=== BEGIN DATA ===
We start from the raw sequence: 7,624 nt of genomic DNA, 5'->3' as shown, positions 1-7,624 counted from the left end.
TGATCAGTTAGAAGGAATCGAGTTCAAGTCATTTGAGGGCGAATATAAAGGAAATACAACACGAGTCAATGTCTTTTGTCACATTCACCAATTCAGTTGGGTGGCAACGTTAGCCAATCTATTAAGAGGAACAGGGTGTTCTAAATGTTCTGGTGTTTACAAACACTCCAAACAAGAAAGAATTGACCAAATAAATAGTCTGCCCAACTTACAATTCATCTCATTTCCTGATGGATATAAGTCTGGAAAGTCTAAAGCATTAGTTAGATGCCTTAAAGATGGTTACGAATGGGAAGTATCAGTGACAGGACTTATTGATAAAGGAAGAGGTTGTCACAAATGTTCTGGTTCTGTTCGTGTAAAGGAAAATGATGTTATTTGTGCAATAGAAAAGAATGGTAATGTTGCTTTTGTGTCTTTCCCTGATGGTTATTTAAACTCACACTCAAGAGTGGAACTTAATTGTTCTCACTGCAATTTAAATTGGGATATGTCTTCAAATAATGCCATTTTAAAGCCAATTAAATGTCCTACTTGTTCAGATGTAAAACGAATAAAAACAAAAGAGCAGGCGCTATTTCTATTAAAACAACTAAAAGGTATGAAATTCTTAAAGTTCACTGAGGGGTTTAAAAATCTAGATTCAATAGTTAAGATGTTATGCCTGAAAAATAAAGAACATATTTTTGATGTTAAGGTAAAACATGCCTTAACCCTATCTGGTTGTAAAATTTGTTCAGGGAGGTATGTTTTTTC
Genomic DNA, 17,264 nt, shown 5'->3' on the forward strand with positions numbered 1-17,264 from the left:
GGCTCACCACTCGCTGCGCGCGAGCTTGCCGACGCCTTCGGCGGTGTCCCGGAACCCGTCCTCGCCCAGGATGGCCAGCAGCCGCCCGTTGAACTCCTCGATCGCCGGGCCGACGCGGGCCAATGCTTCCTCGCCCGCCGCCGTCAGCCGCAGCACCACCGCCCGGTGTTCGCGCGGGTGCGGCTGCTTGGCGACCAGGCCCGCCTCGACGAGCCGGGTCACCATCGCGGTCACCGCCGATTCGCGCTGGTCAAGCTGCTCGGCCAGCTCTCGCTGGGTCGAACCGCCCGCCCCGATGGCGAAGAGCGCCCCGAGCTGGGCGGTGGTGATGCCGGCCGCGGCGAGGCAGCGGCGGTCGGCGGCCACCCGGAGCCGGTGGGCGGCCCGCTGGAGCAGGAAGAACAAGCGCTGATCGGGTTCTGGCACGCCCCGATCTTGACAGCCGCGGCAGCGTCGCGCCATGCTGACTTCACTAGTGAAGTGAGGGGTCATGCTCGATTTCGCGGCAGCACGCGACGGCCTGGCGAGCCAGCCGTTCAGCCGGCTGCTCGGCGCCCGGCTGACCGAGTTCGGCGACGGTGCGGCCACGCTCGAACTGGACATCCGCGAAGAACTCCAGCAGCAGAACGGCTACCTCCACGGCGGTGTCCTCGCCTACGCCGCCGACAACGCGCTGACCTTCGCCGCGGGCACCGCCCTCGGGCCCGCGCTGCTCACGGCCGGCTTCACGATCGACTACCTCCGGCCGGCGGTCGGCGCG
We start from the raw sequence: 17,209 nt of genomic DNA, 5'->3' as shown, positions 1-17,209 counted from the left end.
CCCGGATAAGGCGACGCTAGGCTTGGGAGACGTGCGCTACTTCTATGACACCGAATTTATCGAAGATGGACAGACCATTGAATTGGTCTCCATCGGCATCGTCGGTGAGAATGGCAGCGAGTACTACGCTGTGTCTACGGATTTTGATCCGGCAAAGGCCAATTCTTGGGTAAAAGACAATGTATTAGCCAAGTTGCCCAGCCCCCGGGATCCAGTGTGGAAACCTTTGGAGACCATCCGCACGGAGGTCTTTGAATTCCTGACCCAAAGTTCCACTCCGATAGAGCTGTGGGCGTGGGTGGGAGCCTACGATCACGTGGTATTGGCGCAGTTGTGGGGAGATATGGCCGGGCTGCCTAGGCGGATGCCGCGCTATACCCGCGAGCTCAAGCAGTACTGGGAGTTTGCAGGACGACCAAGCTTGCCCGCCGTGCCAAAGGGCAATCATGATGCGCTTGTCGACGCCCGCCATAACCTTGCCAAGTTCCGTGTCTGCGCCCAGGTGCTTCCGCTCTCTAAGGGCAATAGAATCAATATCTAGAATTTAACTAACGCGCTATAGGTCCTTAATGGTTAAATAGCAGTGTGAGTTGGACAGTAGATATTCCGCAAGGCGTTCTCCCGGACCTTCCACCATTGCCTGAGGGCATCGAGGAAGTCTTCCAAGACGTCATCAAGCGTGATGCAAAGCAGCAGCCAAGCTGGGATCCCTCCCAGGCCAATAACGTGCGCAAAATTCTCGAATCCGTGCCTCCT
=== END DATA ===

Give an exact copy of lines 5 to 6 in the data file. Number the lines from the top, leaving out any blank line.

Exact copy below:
We start from the raw sequence: 17,209 nt of genomic DNA, 5'->3' as shown, positions 1-17,209 counted from the left end.
CCCGGATAAGGCGACGCTAGGCTTGGGAGACGTGCGCTACTTCTATGACACCGAATTTATCGAAGATGGACAGACCATTGAATTGGTCTCCATCGGCATCGTCGGTGAGAATGGCAGCGAGTACTACGCTGTGTCTACGGATTTTGATCCGGCAAAGGCCAATTCTTGGGTAAAAGACAATGTATTAGCCAAGTTGCCCAGCCCCCGGGATCCAGTGTGGAAACCTTTGGAGACCATCCGCACGGAGGTCTTTGAATTCCTGACCCAAAGTTCCACTCCGATAGAGCTGTGGGCGTGGGTGGGAGCCTACGATCACGTGGTATTGGCGCAGTTGTGGGGAGATATGGCCGGGCTGCCTAGGCGGATGCCGCGCTATACCCGCGAGCTCAAGCAGTACTGGGAGTTTGCAGGACGACCAAGCTTGCCCGCCGTGCCAAAGGGCAATCATGATGCGCTTGTCGACGCCCGCCATAACCTTGCCAAGTTCCGTGTCTGCGCCCAGGTGCTTCCGCTCTCTAAGGGCAATAGAATCAATATCTAGAATTTAACTAACGCGCTATAGGTCCTTAATGGTTAAATAGCAGTGTGAGTTGGACAGTAGATATTCCGCAAGGCGTTCTCCCGGACCTTCCACCATTGCCTGAGGGCATCGAGGAAGTCTTCCAAGACGTCATCAAGCGTGATGCAAAGCAGCAGCCAAGCTGGGATCCCTCCCAGGCCAATAACGTGCGCAAAATTCTCGAATCCGTGCCTCCT